Hi there! So I tried this recipe a while back, and it was delicious! But I have a couple questions for my next batch. Last time, I broiled the jalapenos rather than steaming them. I liked the roasted taste, but Taco Deli’s salsa doesn’t have that roasted taste to it. If I were to steam the jalapenos, do you think it might taste more like the real thing? And second, I was wondering if the lime juice is essential. Taco Deli’s ingredients are “jalapenos, garlic, canola oil, and kosher salt.” So I’m curious to know if lime juice is totally essential. Thank you!
Hey Seth! I think I ended up going the roasted route for ease of making, but to be honest I can’t remember exactly. When I was doing research, I found a couple of other methods. One was boiling, which I didn’t attempt but might now that I think of it, it might have been easier. There was something about the skin peeling that made me go the roasted route. You’re totally right, Taco Deli doesn’t have lime in their recipe. This one needed it to round out the flavor but it might not need the lime if you try boiling. Will you let me know what you end up trying? I’d love to hear!
There’s no way that the actual recipe could possibly involve roasting and peeling the jalapeños. It’s way too time consuming for the quantity made. I’d recommend frying the jalapeños.
You’re totally right, it’s just the method I landed on for my home kitchen. I’ve also heard people boil the jalapeños. Going to give that a whirl next time I make this.
Did you end up trying any other methods? This is now $9 at my Whole Foods here in Los Angeles and I love it so much, but I’d love to try to make it at home!
I practically breathe Salsa Dona from Taco Deli and even stop buy to buy the larger tubs to have on hand, to top off many things that I eat. I have tried to replicate it with no luck, BUT THIS!!! This recipe was so easy and it came out absolutely perfect! As close to the real thing as can be, and it’s probably a little dangerous now that I have an endless source :p thank you so much for sharing!
I’m so, so happy you liked it! I could eat this salsa every day and not get tired of it! Thankfully, it’s too spicy for everyone else at my house, so I get it all to myself when I make it. Haha!
This tastes just like the real stuff! I doubled up on the garlic because I’m a fiend. The taste of home is much appreciated by a Colorado transplant.
is it 1 lb of jalapeno or just 8like you have shown?
The amount will vary based on the size of the jalapeño.
Thank you so much for this! Did you broil on hi or low?!
Hi Michelle! I’ve only ever had a single broil setting on my oven. If I had to guess, I’d broil on high and watch. Let me know what you end up doing!
This is it. I’ve tried other recipes and was disappointed. This recipe hits the nail on the head. Thank you so much for sharing! Love it.
Also, next time you’re in Austin you should try Eldorado Cafe. The guy that came up with the salsas at Tacodeli is the owner and he came up with some new ones I like even more than the Dona. The addition of the tomato and onion got me closer to his Salsa X, but i’m still missing something…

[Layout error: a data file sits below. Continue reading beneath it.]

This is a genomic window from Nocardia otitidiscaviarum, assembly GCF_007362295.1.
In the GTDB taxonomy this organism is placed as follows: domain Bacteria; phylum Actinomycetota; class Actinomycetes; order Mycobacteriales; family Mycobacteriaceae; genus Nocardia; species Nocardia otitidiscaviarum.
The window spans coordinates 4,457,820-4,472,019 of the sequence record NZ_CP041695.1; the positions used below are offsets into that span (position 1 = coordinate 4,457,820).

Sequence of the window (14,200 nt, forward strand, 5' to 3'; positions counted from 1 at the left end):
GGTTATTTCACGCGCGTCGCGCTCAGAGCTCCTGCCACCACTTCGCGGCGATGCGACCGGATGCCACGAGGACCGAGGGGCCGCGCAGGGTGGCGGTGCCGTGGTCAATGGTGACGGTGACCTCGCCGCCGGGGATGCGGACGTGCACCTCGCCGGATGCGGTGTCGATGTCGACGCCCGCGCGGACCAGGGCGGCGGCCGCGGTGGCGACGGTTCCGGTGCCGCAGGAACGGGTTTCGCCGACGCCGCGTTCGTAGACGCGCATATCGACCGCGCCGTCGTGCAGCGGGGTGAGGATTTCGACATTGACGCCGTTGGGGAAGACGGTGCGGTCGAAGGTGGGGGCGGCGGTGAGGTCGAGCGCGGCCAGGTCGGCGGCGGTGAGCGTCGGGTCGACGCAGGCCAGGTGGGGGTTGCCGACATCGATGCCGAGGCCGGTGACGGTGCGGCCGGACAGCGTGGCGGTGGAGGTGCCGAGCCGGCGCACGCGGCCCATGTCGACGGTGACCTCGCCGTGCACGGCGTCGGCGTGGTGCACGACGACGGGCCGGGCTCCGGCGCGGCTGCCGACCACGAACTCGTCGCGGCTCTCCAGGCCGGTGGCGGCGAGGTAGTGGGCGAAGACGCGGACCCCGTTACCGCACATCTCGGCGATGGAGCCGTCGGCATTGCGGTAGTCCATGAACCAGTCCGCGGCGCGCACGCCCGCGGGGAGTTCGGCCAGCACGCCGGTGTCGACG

Will do! Thank you for the recommendation!
Salsa Doña was created by a Female staff member in 2000, before the owner of El Dorado ever worked at Tacodeli. In fact most of the salsas at Tacodeli were on the menu before he started working there. He makes amazing food but let’s give Doña Bertha credit for her Salsa Doña.
This was great! I also added a small onion and one roma tomato and a pinch of cumin. I cut the jalepenos in half, and left them skin up so I didn’t need to turn them. I also recommend leaving the garlic cloves in the oven the whole time, but just leave them unpeeled. Saves the extra roasting time.
Thank you so much for making this recipe! I am obsessed with taco delis dona sauce and am so happy i can make it at home!!! Have you tried any other variations/add ins?
We just discovered Tacodeli in Austin in October and fell in love with this stuff. They serve it by the bucket there! Look forward to trying this recipe! Thanks for putting this together.
No other recipe gets this close to the real deal! In fact, this salsa came out even better than Tacodeli’s (which I didn’t think was possible). Thanks for sharing!
Oh, I’m so happy to hear you think so! I had to figure out how to curb that Salsa Dona craving all the way up in Minnesota.
Oh my gosh, this was so so so good! My husband and I ate the entire batch last night; addicting doesn’t even begin to cover it! Love how the heat hit you a few seconds after you ate it. We had strawberry rhubarb margaritas with it and the pairing was just perfect!
I wish you could see the huge smile on my face! So glad you guys had the same experience as me, though I wish I had that Strawberry Rhubarb Margarita. Sounds amazing! I’m finishing a burrito with Salsa Doña shmeared all over. I can’t quit this stuff. Thanks for writing ❤️
This recipe sounds wonderful, but since our old stomachs can’t to heat, I would try making it with poblanos, which are milder, but still quite tasty.
Yum! Love the sound of this substitution.